In Branding: Multiple Personality = Fractured Identity

Posted By on September 22, 2011

multiple personality branding image

Branding failure starts with having too many personalities. Photo 2012 © Cynthia Hartwig

Most people join the online conversation knowing they need personal branding. But why do so many people fail to create a singular identity?

Remember the story of Sybil, the woman who battled sixteen different personalities? In 1973, the novel Sybil was an overnight sensation, making the term “multiple personality” a household word. (In fact, Sybil’s story may have been largely fiction; the novel was based on the case of a real psychiatric patient, but many of the details may have been fabricated or changed.)

Multiple personas cause branding fractures and failures.
Most people who fail at Branding 101 fail by trying to say too much. Think of all the people on the Web who feel compelled to tell you everything there is to know about themselves. I found the following examples on Twitter in a five-minute search.

Dominica Myers @mydominica
Seattle, WA
Seattle based Communications Professional, Actress, Playwright, Songstress, Interview/Audition Consultant, Non-Profit Enthusiast, Country Music Fan, Jack’s Mom.

Jenny Zenner @jennyzenner
Seattle, WA
Healthy people, profits & planet-vinyasa instructor, meditator, triathlete, marketer, sustainable farm girl, MoM of multiples mindfully navigating twinsanity!

Ric Frazier @ricfrazier
Creating Globally. LA based
Papa de trois et husband, photographer, director, skateboarder, traveler, scuba, SUIT UP!

Clark Kokich @clarkkokich
Razorfish chairman, bad guitarist, proud father, mediocre husband, aging baby boomer

Here’s a Branding Assignment to Fix the Fails.

Pick just one person from the list above and tell me how many things you remember (and remember, you’re trying!). I picked Clark Kokich, someone I know, and I confess, the thing I remembered most from his current list was “mediocre husband.” Hmmmm. Who does that say more about? Me? Or Clark?

I’m betting that if you were diligent, you probably remembered, at best, one or two things about this person you don’t know.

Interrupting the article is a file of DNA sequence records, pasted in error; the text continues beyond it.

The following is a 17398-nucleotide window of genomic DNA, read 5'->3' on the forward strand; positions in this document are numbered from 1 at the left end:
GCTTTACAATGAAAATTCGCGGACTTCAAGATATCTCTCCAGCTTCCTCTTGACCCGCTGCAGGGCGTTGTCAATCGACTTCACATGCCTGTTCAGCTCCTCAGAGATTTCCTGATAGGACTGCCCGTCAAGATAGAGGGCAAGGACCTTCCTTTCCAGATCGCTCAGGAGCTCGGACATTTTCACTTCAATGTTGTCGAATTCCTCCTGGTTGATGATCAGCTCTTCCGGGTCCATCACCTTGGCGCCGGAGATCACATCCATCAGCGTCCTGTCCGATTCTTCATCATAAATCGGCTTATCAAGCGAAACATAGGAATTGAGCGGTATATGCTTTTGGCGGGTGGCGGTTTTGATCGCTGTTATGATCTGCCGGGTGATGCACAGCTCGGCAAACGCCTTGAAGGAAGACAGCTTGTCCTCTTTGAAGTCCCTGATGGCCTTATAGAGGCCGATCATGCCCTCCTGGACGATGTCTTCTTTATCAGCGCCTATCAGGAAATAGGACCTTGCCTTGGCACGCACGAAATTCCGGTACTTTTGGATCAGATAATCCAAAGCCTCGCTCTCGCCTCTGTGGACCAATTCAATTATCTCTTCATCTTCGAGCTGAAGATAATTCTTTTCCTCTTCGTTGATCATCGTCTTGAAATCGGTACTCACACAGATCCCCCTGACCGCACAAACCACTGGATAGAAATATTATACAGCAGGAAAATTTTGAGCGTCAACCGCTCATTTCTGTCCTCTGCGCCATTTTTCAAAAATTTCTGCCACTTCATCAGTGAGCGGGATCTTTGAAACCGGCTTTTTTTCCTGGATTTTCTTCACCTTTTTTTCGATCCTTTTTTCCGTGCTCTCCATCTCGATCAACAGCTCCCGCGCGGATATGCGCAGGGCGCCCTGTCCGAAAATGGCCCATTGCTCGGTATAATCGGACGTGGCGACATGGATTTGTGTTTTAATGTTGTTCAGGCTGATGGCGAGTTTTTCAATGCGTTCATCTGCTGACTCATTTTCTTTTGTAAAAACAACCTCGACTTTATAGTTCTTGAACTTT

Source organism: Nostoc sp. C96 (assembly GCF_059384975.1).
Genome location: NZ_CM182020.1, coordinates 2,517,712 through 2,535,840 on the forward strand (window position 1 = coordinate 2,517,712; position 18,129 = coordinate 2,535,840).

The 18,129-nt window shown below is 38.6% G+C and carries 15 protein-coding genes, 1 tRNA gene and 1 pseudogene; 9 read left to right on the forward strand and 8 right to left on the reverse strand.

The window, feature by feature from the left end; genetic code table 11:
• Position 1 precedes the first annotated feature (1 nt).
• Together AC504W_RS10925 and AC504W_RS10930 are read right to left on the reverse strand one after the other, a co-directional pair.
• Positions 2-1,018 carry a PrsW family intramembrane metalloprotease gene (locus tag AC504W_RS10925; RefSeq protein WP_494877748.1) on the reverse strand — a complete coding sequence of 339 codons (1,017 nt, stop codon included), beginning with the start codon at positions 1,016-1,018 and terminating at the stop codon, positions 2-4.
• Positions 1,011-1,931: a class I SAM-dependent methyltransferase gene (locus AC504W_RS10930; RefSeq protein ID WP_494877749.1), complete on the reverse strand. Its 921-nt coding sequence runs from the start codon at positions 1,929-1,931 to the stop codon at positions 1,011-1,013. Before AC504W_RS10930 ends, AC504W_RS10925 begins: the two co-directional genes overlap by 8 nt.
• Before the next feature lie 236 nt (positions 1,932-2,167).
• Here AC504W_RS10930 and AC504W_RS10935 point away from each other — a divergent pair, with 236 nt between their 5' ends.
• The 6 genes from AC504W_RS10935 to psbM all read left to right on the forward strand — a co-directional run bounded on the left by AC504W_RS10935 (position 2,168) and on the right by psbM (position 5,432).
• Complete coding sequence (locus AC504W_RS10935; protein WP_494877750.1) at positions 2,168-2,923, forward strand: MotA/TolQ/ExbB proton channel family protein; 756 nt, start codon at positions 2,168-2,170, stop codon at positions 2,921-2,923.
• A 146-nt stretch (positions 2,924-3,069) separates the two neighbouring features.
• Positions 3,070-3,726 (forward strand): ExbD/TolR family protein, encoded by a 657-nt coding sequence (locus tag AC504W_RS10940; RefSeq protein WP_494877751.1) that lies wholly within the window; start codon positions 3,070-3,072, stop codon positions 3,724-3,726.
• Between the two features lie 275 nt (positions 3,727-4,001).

Here’s the next part of the test: what do you remember about your pick that makes you want to check him or her out? Nada? Here’s the dirty secret of the branding laundry list: a random list is an enemy of memory. That’s why it’s called a list—it has to be carried around in our pockets, because it won’t stick in our heads.

If you’re everything, you’re nothing in branding.

Look at the five laundry lists above, and pretend that you know more about branding than they do. Pick two things that interest you, and yoke them together into a brand. (Don’t read the rest of this post till you finish.)
Here’s what I did:

Clark Kokich. Razorfish chairman, bad guitarist. (Now that’s fun and memorable. Of course, I also like “Razorfish chairman, mediocre husband,” but that’s just me.)

Ric Frazier. Papa de trois et husband. (We’ve created a French family man. I don’t know if it’ll get Ric a job, but at least it makes him look like he’s got his priorities in the right place.)

Jenny Zenner. Healthy people, healthy profits. (This brand says she specializes in health and likes to make money. Hmmmm. Maybe we ought to give Jenny another try.)

Jenny Zenner 2.0. Healthy people, healthy planet. This tagline could be consistent with her URL at I don’t know if it’s the brand Jenny would pick, but somebody has to do the dirty work.

Avoid splitting your personality by picking the self that keeps you sane.

For great examples of singular identities, look to the people you remember best. There’s a reason we all know their names. They’ve chosen subjects they’re passionate about, and they keep exploring them. Follow their example and pick an identity that keeps you interested for the long run.

    Michael Pollan = responsible food consumption


    Maria Popova/Brainpicker = brainy ideas


    Maud Newton = book maven


    Andy Borowitz = topical comedy

The goal in therapy for multiple personality disorder is to knit the fractured self into one. So it is, too, in establishing a memorable brand. Isn’t life crazy enough with only one personality to manage?